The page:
Oregon Health & Science University
The brain is exquisitely sensitive to changes in nutrient availability, thus it is selectively vulnerable to the changes in homeostasis which occur in hypoxic, ischemic, or excitotoxic conditions. However, the brain has the ability to make use of several endogenous neuroprotective responses to such conditions. By understanding these innate mechanisms, it is possible to harness the protection conferred by these processes and to elicit them pharmacologically. Stimulating of Toll-like receptors is one means of conferring prophylactic neuroprotection to the brain in anticipation of an ischemic injury, and adenosine augmentation therapy represents an additional means by which endogenous neuroprotective responses can be elicited to reinstate equilibrium following disruption of homeostasis. The underlying mechanisms governing the induction of neuroprotection are becoming increasingly linked to complex genomic reprogramming. This reprogramming is likely occurring via modification of the epige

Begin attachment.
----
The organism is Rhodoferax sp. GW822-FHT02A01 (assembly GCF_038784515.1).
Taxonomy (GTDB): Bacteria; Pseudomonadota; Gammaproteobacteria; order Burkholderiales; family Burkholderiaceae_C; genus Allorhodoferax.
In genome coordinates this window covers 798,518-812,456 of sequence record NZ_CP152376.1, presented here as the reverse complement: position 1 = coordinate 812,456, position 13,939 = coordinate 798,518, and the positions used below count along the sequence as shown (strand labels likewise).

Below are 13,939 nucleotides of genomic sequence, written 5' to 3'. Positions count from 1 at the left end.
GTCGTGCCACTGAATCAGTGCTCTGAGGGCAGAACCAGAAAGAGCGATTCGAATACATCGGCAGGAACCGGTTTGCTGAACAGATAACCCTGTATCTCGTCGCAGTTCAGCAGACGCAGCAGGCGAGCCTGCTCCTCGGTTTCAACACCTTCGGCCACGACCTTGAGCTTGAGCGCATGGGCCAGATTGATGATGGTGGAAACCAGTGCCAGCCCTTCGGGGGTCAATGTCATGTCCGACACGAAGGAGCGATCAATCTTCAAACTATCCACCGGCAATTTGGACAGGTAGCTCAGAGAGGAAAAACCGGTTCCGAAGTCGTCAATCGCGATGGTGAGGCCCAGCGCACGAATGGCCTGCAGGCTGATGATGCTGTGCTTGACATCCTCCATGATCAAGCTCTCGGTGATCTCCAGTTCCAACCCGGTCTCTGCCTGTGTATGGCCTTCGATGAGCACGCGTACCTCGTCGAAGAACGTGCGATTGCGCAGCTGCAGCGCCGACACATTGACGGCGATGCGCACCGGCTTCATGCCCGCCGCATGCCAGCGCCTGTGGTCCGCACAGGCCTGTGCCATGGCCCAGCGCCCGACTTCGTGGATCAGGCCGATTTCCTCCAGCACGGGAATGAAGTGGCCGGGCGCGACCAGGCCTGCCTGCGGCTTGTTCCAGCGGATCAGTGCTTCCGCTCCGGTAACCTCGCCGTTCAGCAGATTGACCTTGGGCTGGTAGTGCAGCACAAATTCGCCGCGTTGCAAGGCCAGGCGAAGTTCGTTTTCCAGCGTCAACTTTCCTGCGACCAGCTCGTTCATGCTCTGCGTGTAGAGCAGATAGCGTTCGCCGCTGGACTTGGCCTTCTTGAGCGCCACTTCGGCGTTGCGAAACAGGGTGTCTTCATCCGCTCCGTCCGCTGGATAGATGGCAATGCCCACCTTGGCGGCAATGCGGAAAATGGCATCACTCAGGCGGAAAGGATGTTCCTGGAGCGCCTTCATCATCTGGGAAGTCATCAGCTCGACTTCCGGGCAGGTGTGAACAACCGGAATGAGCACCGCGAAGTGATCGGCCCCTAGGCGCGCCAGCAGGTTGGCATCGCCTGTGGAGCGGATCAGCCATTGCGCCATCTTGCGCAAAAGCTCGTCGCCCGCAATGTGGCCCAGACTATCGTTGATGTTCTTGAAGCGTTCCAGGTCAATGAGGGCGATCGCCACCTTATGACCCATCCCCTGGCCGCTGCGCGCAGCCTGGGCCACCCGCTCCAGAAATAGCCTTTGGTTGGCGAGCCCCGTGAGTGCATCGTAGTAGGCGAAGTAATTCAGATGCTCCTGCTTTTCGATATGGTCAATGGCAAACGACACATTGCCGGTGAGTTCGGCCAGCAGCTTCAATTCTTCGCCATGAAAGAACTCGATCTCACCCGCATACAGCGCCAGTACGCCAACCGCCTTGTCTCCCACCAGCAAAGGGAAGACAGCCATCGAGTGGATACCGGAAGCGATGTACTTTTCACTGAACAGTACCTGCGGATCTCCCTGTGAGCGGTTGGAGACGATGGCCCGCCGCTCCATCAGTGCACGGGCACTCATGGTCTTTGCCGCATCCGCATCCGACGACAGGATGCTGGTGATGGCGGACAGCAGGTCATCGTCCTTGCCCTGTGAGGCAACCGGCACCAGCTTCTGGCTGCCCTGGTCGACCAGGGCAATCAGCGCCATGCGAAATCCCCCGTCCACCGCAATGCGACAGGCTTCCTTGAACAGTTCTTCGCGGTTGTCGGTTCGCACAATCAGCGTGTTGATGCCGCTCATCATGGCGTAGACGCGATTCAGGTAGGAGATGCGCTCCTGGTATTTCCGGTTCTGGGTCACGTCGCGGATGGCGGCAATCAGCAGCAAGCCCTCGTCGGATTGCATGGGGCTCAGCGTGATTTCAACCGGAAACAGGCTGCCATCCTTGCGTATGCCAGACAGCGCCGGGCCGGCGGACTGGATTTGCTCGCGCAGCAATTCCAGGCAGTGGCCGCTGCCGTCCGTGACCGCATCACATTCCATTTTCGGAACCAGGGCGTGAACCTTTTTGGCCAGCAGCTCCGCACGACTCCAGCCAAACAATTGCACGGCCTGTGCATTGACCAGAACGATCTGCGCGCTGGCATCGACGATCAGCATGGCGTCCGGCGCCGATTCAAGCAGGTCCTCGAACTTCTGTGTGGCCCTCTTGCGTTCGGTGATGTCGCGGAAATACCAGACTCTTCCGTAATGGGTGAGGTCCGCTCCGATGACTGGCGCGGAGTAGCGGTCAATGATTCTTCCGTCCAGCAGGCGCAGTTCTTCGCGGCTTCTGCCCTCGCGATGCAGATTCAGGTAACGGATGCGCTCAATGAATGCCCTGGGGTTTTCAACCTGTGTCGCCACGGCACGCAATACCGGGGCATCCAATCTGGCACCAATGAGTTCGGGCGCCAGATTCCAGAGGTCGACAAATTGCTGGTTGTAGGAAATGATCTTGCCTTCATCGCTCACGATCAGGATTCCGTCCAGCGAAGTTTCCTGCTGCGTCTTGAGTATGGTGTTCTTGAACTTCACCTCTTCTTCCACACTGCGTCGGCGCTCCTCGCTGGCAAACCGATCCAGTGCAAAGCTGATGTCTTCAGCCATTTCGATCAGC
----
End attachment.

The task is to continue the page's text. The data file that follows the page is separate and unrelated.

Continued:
Neuroscience Graduate Program
School of Medicine
Williams-Karnesky, Rebecca Lynn, "Epigenic changes induced by adenosine agumentation therapy prevent epileptogenesis" (2012). Scholar Archive. 926.